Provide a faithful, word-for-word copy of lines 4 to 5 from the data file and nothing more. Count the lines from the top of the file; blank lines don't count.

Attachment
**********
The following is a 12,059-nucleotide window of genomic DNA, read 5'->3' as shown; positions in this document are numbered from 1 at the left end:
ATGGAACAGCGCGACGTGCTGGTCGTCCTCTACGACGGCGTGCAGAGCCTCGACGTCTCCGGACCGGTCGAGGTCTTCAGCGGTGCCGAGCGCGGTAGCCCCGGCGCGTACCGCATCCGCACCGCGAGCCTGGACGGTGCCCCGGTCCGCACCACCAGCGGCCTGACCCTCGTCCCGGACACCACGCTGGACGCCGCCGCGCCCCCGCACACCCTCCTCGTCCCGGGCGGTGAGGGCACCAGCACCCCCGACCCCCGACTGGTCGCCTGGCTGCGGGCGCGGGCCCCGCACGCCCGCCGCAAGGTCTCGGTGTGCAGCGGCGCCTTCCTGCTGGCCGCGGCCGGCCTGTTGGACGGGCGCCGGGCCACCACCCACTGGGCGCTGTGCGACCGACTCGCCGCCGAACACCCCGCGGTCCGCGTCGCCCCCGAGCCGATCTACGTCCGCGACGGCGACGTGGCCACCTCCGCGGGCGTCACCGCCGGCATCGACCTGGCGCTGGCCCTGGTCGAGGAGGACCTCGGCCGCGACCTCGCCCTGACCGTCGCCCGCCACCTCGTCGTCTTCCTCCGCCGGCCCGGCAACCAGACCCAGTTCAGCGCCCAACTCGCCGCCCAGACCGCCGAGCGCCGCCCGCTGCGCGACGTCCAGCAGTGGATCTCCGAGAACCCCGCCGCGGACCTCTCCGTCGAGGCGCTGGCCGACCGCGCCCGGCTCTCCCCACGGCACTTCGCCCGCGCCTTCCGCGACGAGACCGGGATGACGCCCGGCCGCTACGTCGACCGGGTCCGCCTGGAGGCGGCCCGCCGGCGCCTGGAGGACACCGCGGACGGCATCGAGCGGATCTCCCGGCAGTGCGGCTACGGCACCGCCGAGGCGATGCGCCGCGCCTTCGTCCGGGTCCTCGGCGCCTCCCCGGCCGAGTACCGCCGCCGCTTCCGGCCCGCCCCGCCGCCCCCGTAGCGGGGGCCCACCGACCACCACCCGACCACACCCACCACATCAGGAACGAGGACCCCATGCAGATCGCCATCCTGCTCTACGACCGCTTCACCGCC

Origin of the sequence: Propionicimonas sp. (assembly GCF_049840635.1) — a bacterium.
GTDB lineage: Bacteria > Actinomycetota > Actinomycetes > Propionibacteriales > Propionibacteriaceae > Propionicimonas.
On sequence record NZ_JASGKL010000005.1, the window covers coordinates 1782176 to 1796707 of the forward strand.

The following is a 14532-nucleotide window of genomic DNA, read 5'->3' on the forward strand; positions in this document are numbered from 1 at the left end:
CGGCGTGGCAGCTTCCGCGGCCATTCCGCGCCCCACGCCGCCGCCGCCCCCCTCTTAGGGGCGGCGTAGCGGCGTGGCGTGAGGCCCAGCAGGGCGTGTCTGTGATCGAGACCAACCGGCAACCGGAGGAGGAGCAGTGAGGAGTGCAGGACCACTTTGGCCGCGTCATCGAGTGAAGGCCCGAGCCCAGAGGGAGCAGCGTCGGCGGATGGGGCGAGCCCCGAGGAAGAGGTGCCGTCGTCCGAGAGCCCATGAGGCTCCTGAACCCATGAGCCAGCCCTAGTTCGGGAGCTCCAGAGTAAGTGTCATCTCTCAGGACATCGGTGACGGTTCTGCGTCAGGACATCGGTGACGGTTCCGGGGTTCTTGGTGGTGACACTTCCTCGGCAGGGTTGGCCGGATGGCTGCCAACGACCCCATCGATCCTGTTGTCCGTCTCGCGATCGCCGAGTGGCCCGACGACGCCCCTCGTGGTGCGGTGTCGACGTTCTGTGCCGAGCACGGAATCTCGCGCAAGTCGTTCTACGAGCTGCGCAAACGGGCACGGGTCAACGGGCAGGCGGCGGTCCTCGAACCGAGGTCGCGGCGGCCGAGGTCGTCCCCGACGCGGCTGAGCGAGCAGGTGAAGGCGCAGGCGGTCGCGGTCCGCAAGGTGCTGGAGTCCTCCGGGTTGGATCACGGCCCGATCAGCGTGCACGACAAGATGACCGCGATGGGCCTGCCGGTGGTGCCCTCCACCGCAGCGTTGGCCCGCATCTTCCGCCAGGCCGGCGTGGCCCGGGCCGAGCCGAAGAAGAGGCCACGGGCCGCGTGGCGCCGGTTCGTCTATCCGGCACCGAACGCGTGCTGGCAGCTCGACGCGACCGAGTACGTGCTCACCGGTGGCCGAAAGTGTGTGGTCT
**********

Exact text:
GTDB lineage: Bacteria > Actinomycetota > Actinomycetes > Propionibacteriales > Propionibacteriaceae > Propionicimonas.
On sequence record NZ_JASGKL010000005.1, the window covers coordinates 1782176 to 1796707 of the forward strand.